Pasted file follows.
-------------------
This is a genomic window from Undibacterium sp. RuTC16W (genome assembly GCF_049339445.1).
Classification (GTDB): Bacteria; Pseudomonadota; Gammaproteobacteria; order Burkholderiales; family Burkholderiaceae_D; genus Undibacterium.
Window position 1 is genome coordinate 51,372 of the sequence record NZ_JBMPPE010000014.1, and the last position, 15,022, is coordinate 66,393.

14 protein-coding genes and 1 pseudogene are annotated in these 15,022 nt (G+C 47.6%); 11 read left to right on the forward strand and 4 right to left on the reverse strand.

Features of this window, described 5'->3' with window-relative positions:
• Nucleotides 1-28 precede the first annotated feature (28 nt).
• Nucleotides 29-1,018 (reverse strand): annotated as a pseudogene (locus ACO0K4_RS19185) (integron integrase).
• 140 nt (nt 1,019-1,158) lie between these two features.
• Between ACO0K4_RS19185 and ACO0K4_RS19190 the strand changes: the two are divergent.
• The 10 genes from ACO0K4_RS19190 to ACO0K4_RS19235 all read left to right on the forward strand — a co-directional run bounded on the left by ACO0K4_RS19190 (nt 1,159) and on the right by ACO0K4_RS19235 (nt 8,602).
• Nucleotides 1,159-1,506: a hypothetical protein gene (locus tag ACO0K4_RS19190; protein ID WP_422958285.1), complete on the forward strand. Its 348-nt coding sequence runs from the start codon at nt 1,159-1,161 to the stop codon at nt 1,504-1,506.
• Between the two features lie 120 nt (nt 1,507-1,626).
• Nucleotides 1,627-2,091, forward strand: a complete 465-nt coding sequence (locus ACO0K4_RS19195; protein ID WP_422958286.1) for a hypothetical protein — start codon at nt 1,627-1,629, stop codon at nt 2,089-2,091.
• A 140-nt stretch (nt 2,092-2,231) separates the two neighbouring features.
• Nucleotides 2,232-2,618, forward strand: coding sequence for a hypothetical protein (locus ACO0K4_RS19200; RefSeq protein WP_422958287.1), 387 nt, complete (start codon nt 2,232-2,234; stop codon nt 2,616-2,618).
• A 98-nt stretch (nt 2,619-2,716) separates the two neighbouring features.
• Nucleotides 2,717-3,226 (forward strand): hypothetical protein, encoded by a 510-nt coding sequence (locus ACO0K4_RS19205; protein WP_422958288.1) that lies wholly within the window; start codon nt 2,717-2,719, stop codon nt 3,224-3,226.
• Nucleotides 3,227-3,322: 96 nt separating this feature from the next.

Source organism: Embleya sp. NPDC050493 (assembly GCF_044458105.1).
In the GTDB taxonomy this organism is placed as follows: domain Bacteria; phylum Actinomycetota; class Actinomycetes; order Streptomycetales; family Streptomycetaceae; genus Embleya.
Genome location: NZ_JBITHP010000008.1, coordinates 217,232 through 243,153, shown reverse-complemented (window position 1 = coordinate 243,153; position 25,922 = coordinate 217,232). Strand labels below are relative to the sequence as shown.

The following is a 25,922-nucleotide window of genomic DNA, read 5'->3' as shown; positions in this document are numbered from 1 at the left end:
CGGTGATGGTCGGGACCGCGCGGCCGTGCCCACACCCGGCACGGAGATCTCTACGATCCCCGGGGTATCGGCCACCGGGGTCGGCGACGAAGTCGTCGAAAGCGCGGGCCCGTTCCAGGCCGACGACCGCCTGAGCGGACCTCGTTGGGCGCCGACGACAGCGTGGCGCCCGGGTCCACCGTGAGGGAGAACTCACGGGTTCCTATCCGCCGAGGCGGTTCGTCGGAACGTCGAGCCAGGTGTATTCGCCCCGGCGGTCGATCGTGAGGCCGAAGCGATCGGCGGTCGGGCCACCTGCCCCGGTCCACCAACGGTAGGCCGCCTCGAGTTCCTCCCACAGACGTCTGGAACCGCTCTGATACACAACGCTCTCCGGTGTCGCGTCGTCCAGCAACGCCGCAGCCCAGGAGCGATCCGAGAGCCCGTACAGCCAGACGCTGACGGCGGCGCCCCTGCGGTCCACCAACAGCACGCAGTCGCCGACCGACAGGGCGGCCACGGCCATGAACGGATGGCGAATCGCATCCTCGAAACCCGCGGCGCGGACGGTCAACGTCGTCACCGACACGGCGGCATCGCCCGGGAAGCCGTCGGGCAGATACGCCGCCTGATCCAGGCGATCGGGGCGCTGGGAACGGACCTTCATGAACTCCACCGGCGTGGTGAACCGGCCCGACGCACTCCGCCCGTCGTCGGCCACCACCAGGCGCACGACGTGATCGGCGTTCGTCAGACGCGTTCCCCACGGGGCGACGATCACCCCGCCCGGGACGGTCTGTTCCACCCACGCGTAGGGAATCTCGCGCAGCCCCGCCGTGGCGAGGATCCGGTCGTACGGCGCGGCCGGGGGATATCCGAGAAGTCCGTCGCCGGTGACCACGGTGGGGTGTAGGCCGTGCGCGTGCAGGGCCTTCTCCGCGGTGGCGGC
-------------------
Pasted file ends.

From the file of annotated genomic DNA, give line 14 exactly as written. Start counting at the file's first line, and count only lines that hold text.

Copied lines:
• A 140-nt stretch (nt 2,092-2,231) separates the two neighbouring features.